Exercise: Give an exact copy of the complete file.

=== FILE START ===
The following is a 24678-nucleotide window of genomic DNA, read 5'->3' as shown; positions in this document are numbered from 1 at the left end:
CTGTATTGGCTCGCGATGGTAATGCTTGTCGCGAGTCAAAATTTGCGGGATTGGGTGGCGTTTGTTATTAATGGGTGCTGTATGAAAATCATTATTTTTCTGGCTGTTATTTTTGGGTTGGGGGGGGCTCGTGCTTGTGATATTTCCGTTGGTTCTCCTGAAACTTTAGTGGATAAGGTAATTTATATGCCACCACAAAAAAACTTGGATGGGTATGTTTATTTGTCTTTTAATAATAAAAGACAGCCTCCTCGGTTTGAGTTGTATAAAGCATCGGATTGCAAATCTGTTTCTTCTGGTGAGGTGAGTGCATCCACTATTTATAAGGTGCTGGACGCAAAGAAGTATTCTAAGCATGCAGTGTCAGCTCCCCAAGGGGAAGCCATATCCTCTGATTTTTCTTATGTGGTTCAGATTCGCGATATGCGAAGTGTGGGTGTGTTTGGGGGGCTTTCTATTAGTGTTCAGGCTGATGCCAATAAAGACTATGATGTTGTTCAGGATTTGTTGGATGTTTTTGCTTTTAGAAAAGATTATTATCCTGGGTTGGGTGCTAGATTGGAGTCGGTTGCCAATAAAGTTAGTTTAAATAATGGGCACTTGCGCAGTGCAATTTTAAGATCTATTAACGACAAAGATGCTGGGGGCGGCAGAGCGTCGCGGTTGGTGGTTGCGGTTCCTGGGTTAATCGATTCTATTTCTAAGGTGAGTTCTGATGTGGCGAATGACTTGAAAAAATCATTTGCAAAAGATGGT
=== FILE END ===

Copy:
The following is a 24678-nucleotide window of genomic DNA, read 5'->3' as shown; positions in this document are numbered from 1 at the left end:
CTGTATTGGCTCGCGATGGTAATGCTTGTCGCGAGTCAAAATTTGCGGGATTGGGTGGCGTTTGTTATTAATGGGTGCTGTATGAAAATCATTATTTTTCTGGCTGTTATTTTTGGGTTGGGGGGGGCTCGTGCTTGTGATATTTCCGTTGGTTCTCCTGAAACTTTAGTGGATAAGGTAATTTATATGCCACCACAAAAAAACTTGGATGGGTATGTTTATTTGTCTTTTAATAATAAAAGACAGCCTCCTCGGTTTGAGTTGTATAAAGCATCGGATTGCAAATCTGTTTCTTCTGGTGAGGTGAGTGCATCCACTATTTATAAGGTGCTGGACGCAAAGAAGTATTCTAAGCATGCAGTGTCAGCTCCCCAAGGGGAAGCCATATCCTCTGATTTTTCTTATGTGGTTCAGATTCGCGATATGCGAAGTGTGGGTGTGTTTGGGGGGCTTTCTATTAGTGTTCAGGCTGATGCCAATAAAGACTATGATGTTGTTCAGGATTTGTTGGATGTTTTTGCTTTTAGAAAAGATTATTATCCTGGGTTGGGTGCTAGATTGGAGTCGGTTGCCAATAAAGTTAGTTTAAATAATGGGCACTTGCGCAGTGCAATTTTAAGATCTATTAACGACAAAGATGCTGGGGGCGGCAGAGCGTCGCGGTTGGTGGTTGCGGTTCCTGGGTTAATCGATTCTATTTCTAAGGTGAGTTCTGATGTGGCGAATGACTTGAAAAAATCATTTGCAAAAGATGGT